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  Topic: Evolution of the horse; a problem for Darwinism?, For Daniel Smith to present his argument< Next Oldest | Next Newest >  
Richard Simons



Posts: 425
Joined: Oct. 2006

(Permalink) Posted: Sep. 26 2007,07:54   

Daniel:  
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Right now, the company I work for is talking about rebuilding 8 machines (which are pretty much exact duplicates of one another) - one a year - over an 8 year period.  Even though we'll have the same company come in and do the work, we'll end up with 8 very different machines - since the technology will change every year as the machines go in.

But will any of this new technology be used in any machines made by any other company? Or in any machines made by your company to do other things? Because in biology that is not the case. A new technology, say mammary glands, that is successful in one group of organisms is never picked up by another group, fish for example. You will never find a fern with flowers or a treefrog with dragonfly wings. The one exception is in some micro-organisms, in which the transfer of genetic material is well-established.

BTW, although fossils loom large in the general public's mind (and I include creationists and IDers here) as far as biologists are concerned they form a minor part of the evidence for the theory of evolution. This has been the case right from Origin of Species.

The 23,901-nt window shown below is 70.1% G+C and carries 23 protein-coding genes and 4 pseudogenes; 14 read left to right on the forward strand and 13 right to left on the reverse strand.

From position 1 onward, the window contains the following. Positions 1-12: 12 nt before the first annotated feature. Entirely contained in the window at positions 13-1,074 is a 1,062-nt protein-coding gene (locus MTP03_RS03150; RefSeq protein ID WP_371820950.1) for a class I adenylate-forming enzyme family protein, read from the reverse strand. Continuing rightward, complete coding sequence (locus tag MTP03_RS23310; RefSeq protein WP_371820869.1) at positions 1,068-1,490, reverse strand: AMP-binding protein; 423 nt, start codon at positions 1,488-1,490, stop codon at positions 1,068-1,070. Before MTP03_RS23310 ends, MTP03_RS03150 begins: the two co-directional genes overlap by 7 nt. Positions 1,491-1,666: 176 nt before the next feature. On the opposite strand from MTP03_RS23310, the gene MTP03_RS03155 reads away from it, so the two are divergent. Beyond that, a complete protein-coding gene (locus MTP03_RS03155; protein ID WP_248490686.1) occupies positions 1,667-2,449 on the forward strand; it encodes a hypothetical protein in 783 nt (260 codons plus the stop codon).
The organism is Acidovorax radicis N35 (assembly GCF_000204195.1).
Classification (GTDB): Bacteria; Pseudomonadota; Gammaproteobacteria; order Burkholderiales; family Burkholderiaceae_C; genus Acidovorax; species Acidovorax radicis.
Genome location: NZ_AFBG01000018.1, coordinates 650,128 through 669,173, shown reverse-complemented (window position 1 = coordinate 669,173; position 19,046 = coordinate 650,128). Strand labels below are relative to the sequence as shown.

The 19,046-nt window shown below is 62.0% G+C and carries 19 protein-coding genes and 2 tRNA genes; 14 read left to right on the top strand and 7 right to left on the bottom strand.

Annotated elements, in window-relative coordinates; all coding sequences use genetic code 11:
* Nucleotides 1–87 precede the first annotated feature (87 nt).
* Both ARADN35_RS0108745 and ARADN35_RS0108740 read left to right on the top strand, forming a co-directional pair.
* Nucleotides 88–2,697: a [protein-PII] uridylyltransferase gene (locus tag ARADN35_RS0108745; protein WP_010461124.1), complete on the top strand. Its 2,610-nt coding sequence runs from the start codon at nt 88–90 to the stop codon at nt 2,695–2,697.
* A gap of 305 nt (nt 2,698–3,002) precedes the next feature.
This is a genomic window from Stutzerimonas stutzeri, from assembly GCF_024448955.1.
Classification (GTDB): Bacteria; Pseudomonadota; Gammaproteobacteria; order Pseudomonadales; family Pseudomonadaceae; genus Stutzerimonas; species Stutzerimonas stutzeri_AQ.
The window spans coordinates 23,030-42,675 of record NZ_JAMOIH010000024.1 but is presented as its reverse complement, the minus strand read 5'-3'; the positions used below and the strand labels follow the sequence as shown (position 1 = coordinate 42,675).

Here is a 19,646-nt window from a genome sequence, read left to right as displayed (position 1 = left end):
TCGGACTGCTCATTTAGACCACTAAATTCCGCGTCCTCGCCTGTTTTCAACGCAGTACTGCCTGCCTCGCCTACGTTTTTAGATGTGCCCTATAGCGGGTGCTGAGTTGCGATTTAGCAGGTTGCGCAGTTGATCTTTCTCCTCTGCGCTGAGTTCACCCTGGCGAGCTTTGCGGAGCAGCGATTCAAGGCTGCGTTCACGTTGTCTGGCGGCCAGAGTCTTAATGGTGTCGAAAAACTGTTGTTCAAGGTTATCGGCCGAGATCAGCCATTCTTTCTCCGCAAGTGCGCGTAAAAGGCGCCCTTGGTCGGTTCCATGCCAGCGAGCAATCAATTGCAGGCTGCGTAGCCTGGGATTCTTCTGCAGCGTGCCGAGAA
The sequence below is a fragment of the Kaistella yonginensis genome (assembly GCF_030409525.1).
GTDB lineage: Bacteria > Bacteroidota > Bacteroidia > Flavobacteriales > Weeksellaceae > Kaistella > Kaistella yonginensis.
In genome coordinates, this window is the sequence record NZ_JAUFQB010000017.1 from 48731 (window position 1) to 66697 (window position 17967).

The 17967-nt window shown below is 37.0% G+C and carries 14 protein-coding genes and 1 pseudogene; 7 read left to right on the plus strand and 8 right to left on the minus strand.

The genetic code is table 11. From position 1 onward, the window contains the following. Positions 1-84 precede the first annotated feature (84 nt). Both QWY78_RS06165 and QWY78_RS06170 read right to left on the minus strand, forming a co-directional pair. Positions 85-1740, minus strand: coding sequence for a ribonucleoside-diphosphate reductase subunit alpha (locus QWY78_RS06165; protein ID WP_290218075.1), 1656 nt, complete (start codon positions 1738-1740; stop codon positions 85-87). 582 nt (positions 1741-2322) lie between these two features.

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All sweeping statements are wrong.

  
improvius



Posts: 807
Joined: Jan. 2006

(Permalink) Posted: Sep. 26 2007,08:27   

Quote (Daniel Smith @ Sep. 26 2007,05:39)
Quote
And you should think about my second objection: human, lungfish and trout. What does common design predict about their genes?
Common Design would predict that lungfish and trout would be closer to each other than to humans.  Perhaps, once they get the entire genomes sorted out, they'll find this to be true.  For now, with the concentration seemingly focused on coding regions - it appears not to be true.  I guess we'll have to wait and see.

I love this part.  "Of course the evidence is against me now.  But imaginary, contradictory evidence that has yet to be discovered will certainly support my argument."  This, more than anything else, drives home the hopelessness of trying to reason with creationists.

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Quote (afdave @ Oct. 02 2006,18:37)
Many Jews were in comfortable oblivion about Hitler ... until it was too late.
Many scientists will persist in comfortable oblivion about their Creator ... until it is too late.

  
Wesley R. Elsberry



Posts: 4377
Joined: May 2002

(Permalink) Posted: Sep. 26 2007,09:44   

Quote

Common Design would predict that lungfish and trout would be closer to each other than to humans.


We don't have to wait to know that Denton's assertion is incorrect.

--------------
"You can't teach an old dogma new tricks." - Dorothy Parker

    
JAM



Posts: 503
Joined: July 2007

(Permalink) Posted: Sep. 26 2007,09:45   

[quote]   [quote]Please explain how Darwin was wrong when he predicted nested hierarchies, then.[/quote]